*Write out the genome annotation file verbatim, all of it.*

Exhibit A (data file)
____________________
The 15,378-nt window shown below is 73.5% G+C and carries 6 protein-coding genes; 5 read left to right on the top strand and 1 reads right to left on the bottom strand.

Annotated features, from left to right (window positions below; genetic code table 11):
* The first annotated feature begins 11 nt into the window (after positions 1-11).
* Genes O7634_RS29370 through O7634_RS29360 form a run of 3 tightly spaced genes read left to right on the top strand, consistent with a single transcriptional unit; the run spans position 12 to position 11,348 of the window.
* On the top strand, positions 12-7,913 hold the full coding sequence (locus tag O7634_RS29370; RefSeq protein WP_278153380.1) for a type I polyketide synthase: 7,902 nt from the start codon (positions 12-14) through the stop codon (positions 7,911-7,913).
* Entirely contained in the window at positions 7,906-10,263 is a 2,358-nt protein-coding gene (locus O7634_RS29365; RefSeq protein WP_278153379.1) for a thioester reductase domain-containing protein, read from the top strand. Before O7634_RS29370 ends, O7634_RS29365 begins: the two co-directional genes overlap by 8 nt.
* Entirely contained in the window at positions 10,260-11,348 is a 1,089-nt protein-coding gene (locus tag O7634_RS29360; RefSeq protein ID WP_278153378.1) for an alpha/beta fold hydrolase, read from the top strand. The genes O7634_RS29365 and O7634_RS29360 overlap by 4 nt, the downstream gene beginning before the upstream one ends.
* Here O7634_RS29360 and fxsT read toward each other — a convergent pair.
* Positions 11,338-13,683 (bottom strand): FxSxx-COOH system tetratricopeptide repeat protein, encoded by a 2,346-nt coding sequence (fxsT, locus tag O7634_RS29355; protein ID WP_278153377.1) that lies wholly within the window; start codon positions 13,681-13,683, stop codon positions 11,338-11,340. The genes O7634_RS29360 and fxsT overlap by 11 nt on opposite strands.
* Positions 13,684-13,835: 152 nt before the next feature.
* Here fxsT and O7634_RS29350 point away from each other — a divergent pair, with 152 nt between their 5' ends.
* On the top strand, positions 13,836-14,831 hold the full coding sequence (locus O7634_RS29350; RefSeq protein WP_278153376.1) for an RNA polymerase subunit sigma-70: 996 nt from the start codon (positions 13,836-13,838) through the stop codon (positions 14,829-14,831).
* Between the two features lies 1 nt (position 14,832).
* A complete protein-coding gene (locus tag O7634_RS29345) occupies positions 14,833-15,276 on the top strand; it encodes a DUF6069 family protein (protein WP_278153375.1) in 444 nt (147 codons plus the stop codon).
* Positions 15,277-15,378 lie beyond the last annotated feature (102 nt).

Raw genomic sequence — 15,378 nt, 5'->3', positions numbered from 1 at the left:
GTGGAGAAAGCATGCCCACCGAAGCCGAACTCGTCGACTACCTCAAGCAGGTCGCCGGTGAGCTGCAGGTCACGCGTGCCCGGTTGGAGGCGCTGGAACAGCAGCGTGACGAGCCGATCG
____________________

The 15,378-nt window shown below is 73.5% G+C and carries 6 protein-coding genes; 5 read left to right on the top strand and 1 reads right to left on the bottom strand.

Annotated features, from left to right (window positions below; genetic code table 11):
* The first annotated feature begins 11 nt into the window (after positions 1-11).
* Genes O7634_RS29370 through O7634_RS29360 form a run of 3 tightly spaced genes read left to right on the top strand, consistent with a single transcriptional unit; the run spans position 12 to position 11,348 of the window.
* On the top strand, positions 12-7,913 hold the full coding sequence (locus tag O7634_RS29370; RefSeq protein WP_278153380.1) for a type I polyketide synthase: 7,902 nt from the start codon (positions 12-14) through the stop codon (positions 7,911-7,913).
* Entirely contained in the window at positions 7,906-10,263 is a 2,358-nt protein-coding gene (locus O7634_RS29365; RefSeq protein WP_278153379.1) for a thioester reductase domain-containing protein, read from the top strand. Before O7634_RS29370 ends, O7634_RS29365 begins: the two co-directional genes overlap by 8 nt.
* Entirely contained in the window at positions 10,260-11,348 is a 1,089-nt protein-coding gene (locus tag O7634_RS29360; RefSeq protein ID WP_278153378.1) for an alpha/beta fold hydrolase, read from the top strand. The genes O7634_RS29365 and O7634_RS29360 overlap by 4 nt, the downstream gene beginning before the upstream one ends.
* Here O7634_RS29360 and fxsT read toward each other — a convergent pair.
* Positions 11,338-13,683 (bottom strand): FxSxx-COOH system tetratricopeptide repeat protein, encoded by a 2,346-nt coding sequence (fxsT, locus tag O7634_RS29355; protein ID WP_278153377.1) that lies wholly within the window; start codon positions 13,681-13,683, stop codon positions 11,338-11,340. The genes O7634_RS29360 and fxsT overlap by 11 nt on opposite strands.
* Positions 13,684-13,835: 152 nt before the next feature.
* Here fxsT and O7634_RS29350 point away from each other — a divergent pair, with 152 nt between their 5' ends.
* On the top strand, positions 13,836-14,831 hold the full coding sequence (locus O7634_RS29350; RefSeq protein WP_278153376.1) for an RNA polymerase subunit sigma-70: 996 nt from the start codon (positions 13,836-13,838) through the stop codon (positions 14,829-14,831).
* Between the two features lies 1 nt (position 14,832).
* A complete protein-coding gene (locus tag O7634_RS29345) occupies positions 14,833-15,276 on the top strand; it encodes a DUF6069 family protein (protein WP_278153375.1) in 444 nt (147 codons plus the stop codon).
* Positions 15,277-15,378 lie beyond the last annotated feature (102 nt).

Raw genomic sequence — 15,378 nt, 5'->3', positions numbered from 1 at the left:
GTGGAGAAAGCATGCCCACCGAAGCCGAACTCGTCGACTACCTCAAGCAGGTCGCCGGTGAGCTGCAGGTCACGCGTGCCCGGTTGGAGGCGCTGGAACAGCAGCGTGACGAGCCGATCG